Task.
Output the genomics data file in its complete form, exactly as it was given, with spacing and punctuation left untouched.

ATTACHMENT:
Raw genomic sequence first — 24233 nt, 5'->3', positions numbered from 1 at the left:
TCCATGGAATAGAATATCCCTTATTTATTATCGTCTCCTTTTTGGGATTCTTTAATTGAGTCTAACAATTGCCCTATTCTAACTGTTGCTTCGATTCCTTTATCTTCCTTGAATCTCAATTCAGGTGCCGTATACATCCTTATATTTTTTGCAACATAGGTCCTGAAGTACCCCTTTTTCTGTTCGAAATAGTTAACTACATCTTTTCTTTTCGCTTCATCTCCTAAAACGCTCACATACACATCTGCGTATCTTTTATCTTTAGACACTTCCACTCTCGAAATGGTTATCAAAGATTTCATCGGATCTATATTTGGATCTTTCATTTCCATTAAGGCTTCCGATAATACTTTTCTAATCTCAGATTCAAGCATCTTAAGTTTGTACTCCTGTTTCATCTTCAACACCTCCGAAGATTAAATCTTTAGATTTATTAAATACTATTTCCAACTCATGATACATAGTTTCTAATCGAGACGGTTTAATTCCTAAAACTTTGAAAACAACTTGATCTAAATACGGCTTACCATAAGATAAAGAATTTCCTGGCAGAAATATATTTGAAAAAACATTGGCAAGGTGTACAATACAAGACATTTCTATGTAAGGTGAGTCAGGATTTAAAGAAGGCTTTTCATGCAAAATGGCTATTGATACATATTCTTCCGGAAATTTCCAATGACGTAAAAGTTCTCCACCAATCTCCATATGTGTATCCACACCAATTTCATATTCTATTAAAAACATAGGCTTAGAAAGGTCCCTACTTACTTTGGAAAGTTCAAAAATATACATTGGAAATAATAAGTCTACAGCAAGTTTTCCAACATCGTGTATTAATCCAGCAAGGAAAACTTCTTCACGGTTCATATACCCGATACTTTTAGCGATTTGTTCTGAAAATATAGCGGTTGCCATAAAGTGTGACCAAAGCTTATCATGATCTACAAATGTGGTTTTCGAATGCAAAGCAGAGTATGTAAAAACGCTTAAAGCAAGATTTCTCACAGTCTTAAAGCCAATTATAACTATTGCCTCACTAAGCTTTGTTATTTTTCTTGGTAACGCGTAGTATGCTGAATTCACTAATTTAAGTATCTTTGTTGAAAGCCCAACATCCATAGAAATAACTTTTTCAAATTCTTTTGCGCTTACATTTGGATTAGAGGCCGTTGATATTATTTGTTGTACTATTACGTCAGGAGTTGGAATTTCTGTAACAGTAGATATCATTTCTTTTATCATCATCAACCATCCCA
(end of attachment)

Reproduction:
Raw genomic sequence first — 24233 nt, 5'->3', positions numbered from 1 at the left:
TCCATGGAATAGAATATCCCTTATTTATTATCGTCTCCTTTTTGGGATTCTTTAATTGAGTCTAACAATTGCCCTATTCTAACTGTTGCTTCGATTCCTTTATCTTCCTTGAATCTCAATTCAGGTGCCGTATACATCCTTATATTTTTTGCAACATAGGTCCTGAAGTACCCCTTTTTCTGTTCGAAATAGTTAACTACATCTTTTCTTTTCGCTTCATCTCCTAAAACGCTCACATACACATCTGCGTATCTTTTATCTTTAGACACTTCCACTCTCGAAATGGTTATCAAAGATTTCATCGGATCTATATTTGGATCTTTCATTTCCATTAAGGCTTCCGATAATACTTTTCTAATCTCAGATTCAAGCATCTTAAGTTTGTACTCCTGTTTCATCTTCAACACCTCCGAAGATTAAATCTTTAGATTTATTAAATACTATTTCCAACTCATGATACATAGTTTCTAATCGAGACGGTTTAATTCCTAAAACTTTGAAAACAACTTGATCTAAATACGGCTTACCATAAGATAAAGAATTTCCTGGCAGAAATATATTTGAAAAAACATTGGCAAGGTGTACAATACAAGACATTTCTATGTAAGGTGAGTCAGGATTTAAAGAAGGCTTTTCATGCAAAATGGCTATTGATACATATTCTTCCGGAAATTTCCAATGACGTAAAAGTTCTCCACCAATCTCCATATGTGTATCCACACCAATTTCATATTCTATTAAAAACATAGGCTTAGAAAGGTCCCTACTTACTTTGGAAAGTTCAAAAATATACATTGGAAATAATAAGTCTACAGCAAGTTTTCCAACATCGTGTATTAATCCAGCAAGGAAAACTTCTTCACGGTTCATATACCCGATACTTTTAGCGATTTGTTCTGAAAATATAGCGGTTGCCATAAAGTGTGACCAAAGCTTATCATGATCTACAAATGTGGTTTTCGAATGCAAAGCAGAGTATGTAAAAACGCTTAAAGCAAGATTTCTCACAGTCTTAAAGCCAATTATAACTATTGCCTCACTAAGCTTTGTTATTTTTCTTGGTAACGCGTAGTATGCTGAATTCACTAATTTAAGTATCTTTGTTGAAAGCCCAACATCCATAGAAATAACTTTTTCAAATTCTTTTGCGCTTACATTTGGATTAGAGGCCGTTGATATTATTTGTTGTACTATTACGTCAGGAGTTGGAATTTCTGTAACAGTAGATATCATTTCTTTTATCATCATCAACCATCCCA